Is the 64-byte minimal Ethernet packet rule respected in practice?

If you look more carefully, you will notice that all frames which are shorter than the minimum frame size (60 bytes without FCS) are frames which are transmitted by your machine. Received frames should be padded to 60 bytes without FCS; they contain the “Padding” field under “Ethernet II” in the Wireshark “Packet Details” window, which corresponds to those extra bytes.

At least in Linux, all transmitted frames which are shorter than 60 bytes should be automatically padded by the network driver (or even NIC hardware) before the transmission, but Wireshark does not show this, because frames are copied to the packet socket used by Wireshark before that padding is added.

Originally the minimum frame size was specified to make the CSMA/CD protocol used for the shared Ethernet medium work properly — reliable collision detection requires that the time needed to transmit a frame (which is proportional to its size together with all headers and preamble) must be greater than the signal propagation time between any two stations. Current Ethernet is in most cases not actually a shared medium (switches with full-duplex links do not perform collision detection). Technically enforcing a minimum frame size would not be required on a full-duplex link, but it is still done for compatibility reasons.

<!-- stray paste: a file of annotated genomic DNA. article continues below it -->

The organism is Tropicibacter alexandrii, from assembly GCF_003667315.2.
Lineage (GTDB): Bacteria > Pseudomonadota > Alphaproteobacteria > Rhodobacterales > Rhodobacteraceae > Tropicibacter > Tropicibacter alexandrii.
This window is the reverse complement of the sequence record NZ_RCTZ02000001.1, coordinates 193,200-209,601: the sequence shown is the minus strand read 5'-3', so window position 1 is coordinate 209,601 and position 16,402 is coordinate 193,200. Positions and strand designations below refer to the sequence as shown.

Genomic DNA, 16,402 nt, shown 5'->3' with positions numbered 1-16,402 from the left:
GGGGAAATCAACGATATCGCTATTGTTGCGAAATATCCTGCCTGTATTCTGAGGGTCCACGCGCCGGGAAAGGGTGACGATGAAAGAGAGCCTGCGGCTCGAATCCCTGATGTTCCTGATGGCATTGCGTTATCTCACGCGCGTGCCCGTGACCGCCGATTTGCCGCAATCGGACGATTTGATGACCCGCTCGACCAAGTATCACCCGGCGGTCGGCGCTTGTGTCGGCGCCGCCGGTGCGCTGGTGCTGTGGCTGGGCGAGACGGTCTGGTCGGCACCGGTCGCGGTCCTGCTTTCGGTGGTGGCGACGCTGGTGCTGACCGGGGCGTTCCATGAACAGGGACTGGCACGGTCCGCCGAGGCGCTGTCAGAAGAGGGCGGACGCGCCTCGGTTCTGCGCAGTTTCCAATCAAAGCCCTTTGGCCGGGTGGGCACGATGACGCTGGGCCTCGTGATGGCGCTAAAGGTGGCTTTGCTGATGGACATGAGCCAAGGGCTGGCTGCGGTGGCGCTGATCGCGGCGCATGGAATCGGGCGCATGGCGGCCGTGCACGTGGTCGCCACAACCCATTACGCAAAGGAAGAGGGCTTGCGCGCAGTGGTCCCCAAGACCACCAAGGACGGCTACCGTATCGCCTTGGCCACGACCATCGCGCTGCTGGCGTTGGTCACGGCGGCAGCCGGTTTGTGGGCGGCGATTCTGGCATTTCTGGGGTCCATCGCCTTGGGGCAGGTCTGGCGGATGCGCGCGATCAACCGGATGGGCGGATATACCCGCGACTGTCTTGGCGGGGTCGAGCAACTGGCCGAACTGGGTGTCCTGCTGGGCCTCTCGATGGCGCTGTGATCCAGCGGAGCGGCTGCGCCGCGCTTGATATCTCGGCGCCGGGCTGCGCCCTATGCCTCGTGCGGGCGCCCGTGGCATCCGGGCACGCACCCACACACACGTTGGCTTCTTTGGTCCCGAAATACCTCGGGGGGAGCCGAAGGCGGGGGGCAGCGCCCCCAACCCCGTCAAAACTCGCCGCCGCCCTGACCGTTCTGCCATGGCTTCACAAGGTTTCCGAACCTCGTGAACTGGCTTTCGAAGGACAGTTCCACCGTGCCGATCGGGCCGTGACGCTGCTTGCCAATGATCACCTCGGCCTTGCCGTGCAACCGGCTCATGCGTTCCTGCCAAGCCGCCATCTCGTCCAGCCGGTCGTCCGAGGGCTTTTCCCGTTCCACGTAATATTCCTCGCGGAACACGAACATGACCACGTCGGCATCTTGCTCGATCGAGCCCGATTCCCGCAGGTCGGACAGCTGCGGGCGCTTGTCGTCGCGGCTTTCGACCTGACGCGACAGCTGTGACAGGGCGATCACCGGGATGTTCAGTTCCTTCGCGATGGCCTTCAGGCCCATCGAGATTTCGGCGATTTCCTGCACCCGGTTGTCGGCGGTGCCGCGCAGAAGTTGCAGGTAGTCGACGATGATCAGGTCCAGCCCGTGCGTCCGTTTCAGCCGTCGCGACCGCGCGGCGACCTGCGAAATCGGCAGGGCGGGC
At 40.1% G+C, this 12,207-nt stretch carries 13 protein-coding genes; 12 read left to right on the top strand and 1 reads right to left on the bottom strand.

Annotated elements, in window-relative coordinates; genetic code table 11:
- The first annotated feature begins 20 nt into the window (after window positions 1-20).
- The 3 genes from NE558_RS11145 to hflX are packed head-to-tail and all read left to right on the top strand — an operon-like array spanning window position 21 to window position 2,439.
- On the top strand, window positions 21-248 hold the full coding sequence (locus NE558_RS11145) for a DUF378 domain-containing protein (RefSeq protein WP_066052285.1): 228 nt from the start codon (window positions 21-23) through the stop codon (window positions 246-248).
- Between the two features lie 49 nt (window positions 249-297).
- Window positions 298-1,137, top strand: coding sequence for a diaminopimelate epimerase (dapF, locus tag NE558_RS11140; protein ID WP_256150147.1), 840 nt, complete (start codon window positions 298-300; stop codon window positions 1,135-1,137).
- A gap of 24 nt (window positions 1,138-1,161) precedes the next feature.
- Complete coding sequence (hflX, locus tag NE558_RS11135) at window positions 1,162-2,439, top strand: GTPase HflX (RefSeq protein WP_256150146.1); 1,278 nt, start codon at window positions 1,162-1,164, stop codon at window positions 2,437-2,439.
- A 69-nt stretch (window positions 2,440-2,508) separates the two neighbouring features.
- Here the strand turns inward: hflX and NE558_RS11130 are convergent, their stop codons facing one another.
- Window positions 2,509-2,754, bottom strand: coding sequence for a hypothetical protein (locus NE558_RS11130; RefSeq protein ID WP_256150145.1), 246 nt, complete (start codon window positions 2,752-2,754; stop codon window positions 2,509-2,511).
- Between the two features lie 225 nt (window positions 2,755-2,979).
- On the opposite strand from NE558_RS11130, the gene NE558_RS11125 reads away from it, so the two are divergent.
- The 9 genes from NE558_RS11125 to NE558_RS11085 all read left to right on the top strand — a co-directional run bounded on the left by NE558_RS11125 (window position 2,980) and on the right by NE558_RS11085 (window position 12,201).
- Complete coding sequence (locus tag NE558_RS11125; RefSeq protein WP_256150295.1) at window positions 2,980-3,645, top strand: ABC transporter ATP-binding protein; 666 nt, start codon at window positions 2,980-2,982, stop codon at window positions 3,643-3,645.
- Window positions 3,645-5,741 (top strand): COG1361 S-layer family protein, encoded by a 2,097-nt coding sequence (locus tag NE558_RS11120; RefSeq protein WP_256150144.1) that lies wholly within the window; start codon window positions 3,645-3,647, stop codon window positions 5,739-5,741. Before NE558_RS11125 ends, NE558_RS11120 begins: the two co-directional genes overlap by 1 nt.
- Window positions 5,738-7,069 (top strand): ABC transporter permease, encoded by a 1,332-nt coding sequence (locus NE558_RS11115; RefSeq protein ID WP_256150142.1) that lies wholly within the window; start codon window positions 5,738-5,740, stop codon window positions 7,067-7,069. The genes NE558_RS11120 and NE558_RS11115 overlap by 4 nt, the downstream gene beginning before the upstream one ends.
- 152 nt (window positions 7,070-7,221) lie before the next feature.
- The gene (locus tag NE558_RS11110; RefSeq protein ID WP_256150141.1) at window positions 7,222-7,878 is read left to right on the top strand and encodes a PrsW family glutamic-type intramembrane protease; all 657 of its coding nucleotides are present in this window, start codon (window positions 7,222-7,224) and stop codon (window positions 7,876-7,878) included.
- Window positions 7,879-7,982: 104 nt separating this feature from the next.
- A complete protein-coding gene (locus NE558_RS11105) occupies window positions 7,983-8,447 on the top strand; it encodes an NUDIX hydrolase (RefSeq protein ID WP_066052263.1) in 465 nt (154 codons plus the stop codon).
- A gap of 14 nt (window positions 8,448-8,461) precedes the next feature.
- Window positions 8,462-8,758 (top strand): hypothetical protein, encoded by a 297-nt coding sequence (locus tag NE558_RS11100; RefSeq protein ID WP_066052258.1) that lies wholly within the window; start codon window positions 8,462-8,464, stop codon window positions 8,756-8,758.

Since Gigabit Ethernet the 64-byte minimum frame size is no longer enough for collision detection when using practical cable lengths, and simply increasing the minimum frame size would lead to significant waste of bandwidth, therefore the Carrier Extension mechanism is introduced for half-duplex gigabit links (see also here for more information). Carrier extension is implemented in network hardware and not visible to software. In theory, using carrier extension makes enforcing the minimum frame size optional for half-duplex links, and with full-duplex links neither carrier extension nor minimum frame size are needed. However, the 64-byte minimum frame size is still kept, probably for compatibility with old software which could expect it.